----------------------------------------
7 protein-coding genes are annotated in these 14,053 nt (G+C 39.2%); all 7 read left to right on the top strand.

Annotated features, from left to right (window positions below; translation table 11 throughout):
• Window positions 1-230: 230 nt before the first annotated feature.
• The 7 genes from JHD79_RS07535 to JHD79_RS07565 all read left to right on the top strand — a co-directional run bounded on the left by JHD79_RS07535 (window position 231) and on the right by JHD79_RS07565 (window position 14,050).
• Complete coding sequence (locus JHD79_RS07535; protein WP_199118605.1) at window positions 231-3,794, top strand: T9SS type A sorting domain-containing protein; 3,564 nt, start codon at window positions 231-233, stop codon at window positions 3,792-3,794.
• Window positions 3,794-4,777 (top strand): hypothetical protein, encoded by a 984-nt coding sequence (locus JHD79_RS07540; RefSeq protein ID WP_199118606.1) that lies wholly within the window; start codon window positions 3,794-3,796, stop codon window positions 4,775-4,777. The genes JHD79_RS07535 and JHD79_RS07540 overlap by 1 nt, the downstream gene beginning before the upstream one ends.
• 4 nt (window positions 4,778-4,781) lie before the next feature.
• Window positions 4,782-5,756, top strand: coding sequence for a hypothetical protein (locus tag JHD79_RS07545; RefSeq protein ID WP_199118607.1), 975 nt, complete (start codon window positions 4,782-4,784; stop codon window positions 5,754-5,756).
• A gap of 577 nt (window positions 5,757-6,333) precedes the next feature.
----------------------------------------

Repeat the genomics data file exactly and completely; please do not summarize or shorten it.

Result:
7 protein-coding genes are annotated in these 14,053 nt (G+C 39.2%); all 7 read left to right on the top strand.

Annotated features, from left to right (window positions below; translation table 11 throughout):
• Window positions 1-230: 230 nt before the first annotated feature.
• The 7 genes from JHD79_RS07535 to JHD79_RS07565 all read left to right on the top strand — a co-directional run bounded on the left by JHD79_RS07535 (window position 231) and on the right by JHD79_RS07565 (window position 14,050).
• Complete coding sequence (locus JHD79_RS07535; protein WP_199118605.1) at window positions 231-3,794, top strand: T9SS type A sorting domain-containing protein; 3,564 nt, start codon at window positions 231-233, stop codon at window positions 3,792-3,794.
• Window positions 3,794-4,777 (top strand): hypothetical protein, encoded by a 984-nt coding sequence (locus JHD79_RS07540; RefSeq protein ID WP_199118606.1) that lies wholly within the window; start codon window positions 3,794-3,796, stop codon window positions 4,775-4,777. The genes JHD79_RS07535 and JHD79_RS07540 overlap by 1 nt, the downstream gene beginning before the upstream one ends.
• 4 nt (window positions 4,778-4,781) lie before the next feature.
• Window positions 4,782-5,756, top strand: coding sequence for a hypothetical protein (locus tag JHD79_RS07545; RefSeq protein ID WP_199118607.1), 975 nt, complete (start codon window positions 4,782-4,784; stop codon window positions 5,754-5,756).
• A gap of 577 nt (window positions 5,757-6,333) precedes the next feature.